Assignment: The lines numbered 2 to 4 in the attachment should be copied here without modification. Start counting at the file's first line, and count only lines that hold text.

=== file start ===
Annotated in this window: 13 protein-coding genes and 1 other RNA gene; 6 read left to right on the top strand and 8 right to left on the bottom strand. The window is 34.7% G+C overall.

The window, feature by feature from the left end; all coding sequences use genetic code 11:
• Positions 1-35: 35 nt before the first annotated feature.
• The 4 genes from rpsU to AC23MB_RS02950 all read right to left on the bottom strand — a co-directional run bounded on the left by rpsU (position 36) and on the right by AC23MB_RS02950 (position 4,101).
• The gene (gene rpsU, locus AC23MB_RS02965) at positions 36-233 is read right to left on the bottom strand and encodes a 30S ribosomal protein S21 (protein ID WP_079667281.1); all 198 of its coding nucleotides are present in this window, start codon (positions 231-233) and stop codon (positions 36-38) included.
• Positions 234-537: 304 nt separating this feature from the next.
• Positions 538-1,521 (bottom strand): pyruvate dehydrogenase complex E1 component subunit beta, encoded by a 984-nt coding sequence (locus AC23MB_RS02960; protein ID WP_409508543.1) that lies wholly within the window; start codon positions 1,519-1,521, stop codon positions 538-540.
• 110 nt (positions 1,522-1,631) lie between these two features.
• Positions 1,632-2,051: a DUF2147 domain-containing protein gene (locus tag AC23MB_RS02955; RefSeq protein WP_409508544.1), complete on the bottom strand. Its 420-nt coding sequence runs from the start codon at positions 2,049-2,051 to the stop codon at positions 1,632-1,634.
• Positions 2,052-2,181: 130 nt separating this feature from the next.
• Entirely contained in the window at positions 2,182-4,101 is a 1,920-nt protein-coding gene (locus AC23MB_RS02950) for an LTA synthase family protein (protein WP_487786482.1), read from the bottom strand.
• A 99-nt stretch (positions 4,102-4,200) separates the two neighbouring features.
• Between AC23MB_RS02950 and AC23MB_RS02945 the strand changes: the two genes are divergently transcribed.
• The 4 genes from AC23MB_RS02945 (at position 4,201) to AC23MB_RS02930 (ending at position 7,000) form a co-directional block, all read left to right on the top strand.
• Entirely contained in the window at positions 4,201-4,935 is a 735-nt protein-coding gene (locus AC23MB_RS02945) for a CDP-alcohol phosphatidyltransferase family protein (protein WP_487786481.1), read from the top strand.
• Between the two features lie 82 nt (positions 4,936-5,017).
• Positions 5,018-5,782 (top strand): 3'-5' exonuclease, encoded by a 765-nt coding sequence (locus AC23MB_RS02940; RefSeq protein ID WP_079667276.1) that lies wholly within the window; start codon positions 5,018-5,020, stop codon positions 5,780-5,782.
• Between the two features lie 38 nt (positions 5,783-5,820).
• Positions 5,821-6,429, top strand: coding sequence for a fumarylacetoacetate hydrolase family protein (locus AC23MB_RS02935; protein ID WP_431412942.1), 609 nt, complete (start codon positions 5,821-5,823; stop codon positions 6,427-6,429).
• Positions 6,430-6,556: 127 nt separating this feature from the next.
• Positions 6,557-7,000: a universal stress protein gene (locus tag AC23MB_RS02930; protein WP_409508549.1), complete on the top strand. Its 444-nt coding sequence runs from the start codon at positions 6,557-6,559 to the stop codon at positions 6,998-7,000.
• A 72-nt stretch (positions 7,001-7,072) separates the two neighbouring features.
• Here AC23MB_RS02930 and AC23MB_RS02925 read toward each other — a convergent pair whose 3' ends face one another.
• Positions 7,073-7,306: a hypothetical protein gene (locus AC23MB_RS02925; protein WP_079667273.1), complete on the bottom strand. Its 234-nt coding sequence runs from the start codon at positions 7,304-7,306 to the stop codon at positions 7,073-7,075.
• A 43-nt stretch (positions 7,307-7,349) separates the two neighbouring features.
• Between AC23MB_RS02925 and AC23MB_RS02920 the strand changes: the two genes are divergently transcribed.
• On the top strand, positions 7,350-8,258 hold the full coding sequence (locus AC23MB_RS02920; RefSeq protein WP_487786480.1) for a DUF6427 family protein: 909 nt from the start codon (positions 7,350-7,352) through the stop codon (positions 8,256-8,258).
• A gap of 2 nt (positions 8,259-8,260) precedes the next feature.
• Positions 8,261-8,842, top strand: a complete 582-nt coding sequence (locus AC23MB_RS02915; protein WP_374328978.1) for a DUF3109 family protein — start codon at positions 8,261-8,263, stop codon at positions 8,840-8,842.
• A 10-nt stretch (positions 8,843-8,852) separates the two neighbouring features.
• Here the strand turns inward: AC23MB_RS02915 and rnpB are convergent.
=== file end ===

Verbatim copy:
The window, feature by feature from the left end; all coding sequences use genetic code 11:
• Positions 1-35: 35 nt before the first annotated feature.
• The 4 genes from rpsU to AC23MB_RS02950 all read right to left on the bottom strand — a co-directional run bounded on the left by rpsU (position 36) and on the right by AC23MB_RS02950 (position 4,101).